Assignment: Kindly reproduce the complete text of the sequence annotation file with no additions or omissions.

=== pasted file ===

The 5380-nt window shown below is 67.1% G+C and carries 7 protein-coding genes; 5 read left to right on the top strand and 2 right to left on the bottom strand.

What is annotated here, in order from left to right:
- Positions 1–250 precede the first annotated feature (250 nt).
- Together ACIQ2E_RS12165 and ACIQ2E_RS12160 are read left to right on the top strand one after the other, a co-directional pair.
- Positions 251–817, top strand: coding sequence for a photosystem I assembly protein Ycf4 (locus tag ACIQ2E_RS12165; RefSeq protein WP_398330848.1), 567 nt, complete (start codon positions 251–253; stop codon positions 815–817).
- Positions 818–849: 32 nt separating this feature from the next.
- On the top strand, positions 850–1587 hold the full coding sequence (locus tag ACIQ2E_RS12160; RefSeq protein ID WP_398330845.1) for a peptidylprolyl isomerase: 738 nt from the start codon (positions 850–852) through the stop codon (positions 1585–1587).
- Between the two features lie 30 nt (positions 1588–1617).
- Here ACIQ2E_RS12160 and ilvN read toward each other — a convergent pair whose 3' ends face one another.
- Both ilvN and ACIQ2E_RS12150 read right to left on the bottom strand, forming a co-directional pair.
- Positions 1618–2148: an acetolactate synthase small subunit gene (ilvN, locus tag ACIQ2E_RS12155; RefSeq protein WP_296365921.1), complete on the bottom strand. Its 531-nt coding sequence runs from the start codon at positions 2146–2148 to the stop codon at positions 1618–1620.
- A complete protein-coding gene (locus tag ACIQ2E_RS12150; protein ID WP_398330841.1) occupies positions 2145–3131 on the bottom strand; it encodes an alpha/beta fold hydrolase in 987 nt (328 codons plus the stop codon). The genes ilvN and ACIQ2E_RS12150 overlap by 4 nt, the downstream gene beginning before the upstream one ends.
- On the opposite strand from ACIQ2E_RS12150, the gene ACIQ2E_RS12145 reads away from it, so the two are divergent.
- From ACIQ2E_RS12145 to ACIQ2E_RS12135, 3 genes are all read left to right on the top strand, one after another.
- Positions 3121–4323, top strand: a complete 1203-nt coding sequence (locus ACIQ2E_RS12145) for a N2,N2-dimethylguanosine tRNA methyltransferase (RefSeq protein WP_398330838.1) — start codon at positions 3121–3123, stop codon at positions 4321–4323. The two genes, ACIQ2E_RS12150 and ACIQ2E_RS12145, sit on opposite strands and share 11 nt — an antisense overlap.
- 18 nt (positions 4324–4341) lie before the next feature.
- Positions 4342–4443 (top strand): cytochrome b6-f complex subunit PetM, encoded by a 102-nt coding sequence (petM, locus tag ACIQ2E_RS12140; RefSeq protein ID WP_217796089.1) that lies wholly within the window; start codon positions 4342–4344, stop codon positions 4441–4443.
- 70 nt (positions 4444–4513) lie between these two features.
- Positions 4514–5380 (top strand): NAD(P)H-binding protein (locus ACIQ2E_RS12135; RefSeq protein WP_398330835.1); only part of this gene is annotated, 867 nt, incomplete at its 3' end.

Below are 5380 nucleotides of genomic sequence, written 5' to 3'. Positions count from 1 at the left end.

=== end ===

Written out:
The 5380-nt window shown below is 67.1% G+C and carries 7 protein-coding genes; 5 read left to right on the top strand and 2 right to left on the bottom strand.

What is annotated here, in order from left to right:
- Positions 1–250 precede the first annotated feature (250 nt).
- Together ACIQ2E_RS12165 and ACIQ2E_RS12160 are read left to right on the top strand one after the other, a co-directional pair.
- Positions 251–817, top strand: coding sequence for a photosystem I assembly protein Ycf4 (locus tag ACIQ2E_RS12165; RefSeq protein WP_398330848.1), 567 nt, complete (start codon positions 251–253; stop codon positions 815–817).
- Positions 818–849: 32 nt separating this feature from the next.
- On the top strand, positions 850–1587 hold the full coding sequence (locus tag ACIQ2E_RS12160; RefSeq protein ID WP_398330845.1) for a peptidylprolyl isomerase: 738 nt from the start codon (positions 850–852) through the stop codon (positions 1585–1587).
- Between the two features lie 30 nt (positions 1588–1617).
- Here ACIQ2E_RS12160 and ilvN read toward each other — a convergent pair whose 3' ends face one another.
- Both ilvN and ACIQ2E_RS12150 read right to left on the bottom strand, forming a co-directional pair.
- Positions 1618–2148: an acetolactate synthase small subunit gene (ilvN, locus tag ACIQ2E_RS12155; RefSeq protein WP_296365921.1), complete on the bottom strand. Its 531-nt coding sequence runs from the start codon at positions 2146–2148 to the stop codon at positions 1618–1620.
- A complete protein-coding gene (locus tag ACIQ2E_RS12150; protein ID WP_398330841.1) occupies positions 2145–3131 on the bottom strand; it encodes an alpha/beta fold hydrolase in 987 nt (328 codons plus the stop codon). The genes ilvN and ACIQ2E_RS12150 overlap by 4 nt, the downstream gene beginning before the upstream one ends.
- On the opposite strand from ACIQ2E_RS12150, the gene ACIQ2E_RS12145 reads away from it, so the two are divergent.
- From ACIQ2E_RS12145 to ACIQ2E_RS12135, 3 genes are all read left to right on the top strand, one after another.
- Positions 3121–4323, top strand: a complete 1203-nt coding sequence (locus ACIQ2E_RS12145) for a N2,N2-dimethylguanosine tRNA methyltransferase (RefSeq protein WP_398330838.1) — start codon at positions 3121–3123, stop codon at positions 4321–4323. The two genes, ACIQ2E_RS12150 and ACIQ2E_RS12145, sit on opposite strands and share 11 nt — an antisense overlap.
- 18 nt (positions 4324–4341) lie before the next feature.
- Positions 4342–4443 (top strand): cytochrome b6-f complex subunit PetM, encoded by a 102-nt coding sequence (petM, locus tag ACIQ2E_RS12140; RefSeq protein ID WP_217796089.1) that lies wholly within the window; start codon positions 4342–4344, stop codon positions 4441–4443.
- 70 nt (positions 4444–4513) lie between these two features.
- Positions 4514–5380 (top strand): NAD(P)H-binding protein (locus ACIQ2E_RS12135; RefSeq protein WP_398330835.1); only part of this gene is annotated, 867 nt, incomplete at its 3' end.

Below are 5380 nucleotides of genomic sequence, written 5' to 3'. Positions count from 1 at the left end.